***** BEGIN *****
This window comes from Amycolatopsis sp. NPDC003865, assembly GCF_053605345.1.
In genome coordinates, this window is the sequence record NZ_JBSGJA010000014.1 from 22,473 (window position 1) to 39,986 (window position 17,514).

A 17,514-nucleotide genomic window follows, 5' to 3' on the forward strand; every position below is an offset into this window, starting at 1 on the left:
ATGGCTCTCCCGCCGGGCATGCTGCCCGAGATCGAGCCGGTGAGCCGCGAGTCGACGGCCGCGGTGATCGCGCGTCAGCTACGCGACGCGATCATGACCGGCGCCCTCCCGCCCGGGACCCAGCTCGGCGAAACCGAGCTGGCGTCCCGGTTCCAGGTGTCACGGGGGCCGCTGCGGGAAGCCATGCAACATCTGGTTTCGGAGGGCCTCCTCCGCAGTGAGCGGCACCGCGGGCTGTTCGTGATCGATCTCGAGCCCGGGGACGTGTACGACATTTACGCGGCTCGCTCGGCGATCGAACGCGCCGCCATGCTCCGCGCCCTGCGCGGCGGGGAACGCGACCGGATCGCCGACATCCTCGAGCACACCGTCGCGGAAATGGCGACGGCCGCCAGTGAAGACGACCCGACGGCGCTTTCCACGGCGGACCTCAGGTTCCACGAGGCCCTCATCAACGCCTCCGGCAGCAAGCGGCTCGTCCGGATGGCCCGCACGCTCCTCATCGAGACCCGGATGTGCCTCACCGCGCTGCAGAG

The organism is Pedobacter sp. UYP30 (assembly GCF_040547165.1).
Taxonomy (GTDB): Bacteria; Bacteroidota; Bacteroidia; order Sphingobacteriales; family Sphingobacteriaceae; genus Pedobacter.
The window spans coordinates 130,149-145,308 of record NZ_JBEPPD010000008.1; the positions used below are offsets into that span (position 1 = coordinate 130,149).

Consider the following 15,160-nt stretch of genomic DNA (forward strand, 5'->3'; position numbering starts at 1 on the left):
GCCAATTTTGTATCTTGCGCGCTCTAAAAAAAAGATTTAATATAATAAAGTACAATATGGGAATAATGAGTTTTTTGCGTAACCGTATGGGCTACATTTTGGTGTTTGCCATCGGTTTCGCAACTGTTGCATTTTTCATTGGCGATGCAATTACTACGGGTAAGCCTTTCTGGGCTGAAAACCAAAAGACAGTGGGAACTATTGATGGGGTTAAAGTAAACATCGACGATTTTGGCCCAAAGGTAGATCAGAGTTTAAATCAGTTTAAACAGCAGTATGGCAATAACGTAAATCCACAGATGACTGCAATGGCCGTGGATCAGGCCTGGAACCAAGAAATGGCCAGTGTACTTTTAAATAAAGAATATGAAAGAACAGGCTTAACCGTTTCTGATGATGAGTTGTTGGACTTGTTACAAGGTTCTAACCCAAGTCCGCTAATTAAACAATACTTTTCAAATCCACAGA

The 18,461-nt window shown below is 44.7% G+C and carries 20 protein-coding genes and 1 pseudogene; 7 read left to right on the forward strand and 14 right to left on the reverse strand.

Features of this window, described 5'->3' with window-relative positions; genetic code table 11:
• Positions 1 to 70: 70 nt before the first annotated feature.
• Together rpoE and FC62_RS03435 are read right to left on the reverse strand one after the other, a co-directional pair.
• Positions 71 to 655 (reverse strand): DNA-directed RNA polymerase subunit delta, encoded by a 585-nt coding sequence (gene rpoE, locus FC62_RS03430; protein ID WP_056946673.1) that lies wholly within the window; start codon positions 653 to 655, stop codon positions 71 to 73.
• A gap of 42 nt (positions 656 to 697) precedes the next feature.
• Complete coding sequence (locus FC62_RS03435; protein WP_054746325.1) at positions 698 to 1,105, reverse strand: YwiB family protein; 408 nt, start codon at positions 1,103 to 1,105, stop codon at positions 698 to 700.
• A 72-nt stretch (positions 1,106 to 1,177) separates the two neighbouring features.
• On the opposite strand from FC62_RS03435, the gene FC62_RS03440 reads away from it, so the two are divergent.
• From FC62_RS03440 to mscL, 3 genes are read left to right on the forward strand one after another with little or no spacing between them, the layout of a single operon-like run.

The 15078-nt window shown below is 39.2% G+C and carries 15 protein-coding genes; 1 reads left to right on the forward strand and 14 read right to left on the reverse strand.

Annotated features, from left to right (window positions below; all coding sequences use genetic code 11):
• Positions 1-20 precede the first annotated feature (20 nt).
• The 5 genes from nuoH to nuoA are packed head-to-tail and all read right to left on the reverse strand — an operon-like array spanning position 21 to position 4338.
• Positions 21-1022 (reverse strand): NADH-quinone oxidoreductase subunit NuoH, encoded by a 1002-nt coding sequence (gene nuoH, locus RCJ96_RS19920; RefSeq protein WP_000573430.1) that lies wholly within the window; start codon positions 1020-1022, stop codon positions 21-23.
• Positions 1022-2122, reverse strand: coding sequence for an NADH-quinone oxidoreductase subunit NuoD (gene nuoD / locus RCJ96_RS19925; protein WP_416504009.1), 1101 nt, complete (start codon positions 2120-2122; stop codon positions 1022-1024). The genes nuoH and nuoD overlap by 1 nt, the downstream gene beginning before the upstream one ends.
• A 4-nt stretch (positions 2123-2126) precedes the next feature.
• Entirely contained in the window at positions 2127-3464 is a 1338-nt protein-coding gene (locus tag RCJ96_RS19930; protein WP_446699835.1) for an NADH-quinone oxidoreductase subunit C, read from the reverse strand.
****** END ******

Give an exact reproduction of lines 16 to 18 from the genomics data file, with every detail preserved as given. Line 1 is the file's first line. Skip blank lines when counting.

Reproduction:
• Complete coding sequence (locus FC62_RS03435; protein WP_054746325.1) at positions 698 to 1,105, reverse strand: YwiB family protein; 408 nt, start codon at positions 1,103 to 1,105, stop codon at positions 698 to 700.
• A 72-nt stretch (positions 1,106 to 1,177) separates the two neighbouring features.
• On the opposite strand from FC62_RS03435, the gene FC62_RS03440 reads away from it, so the two are divergent.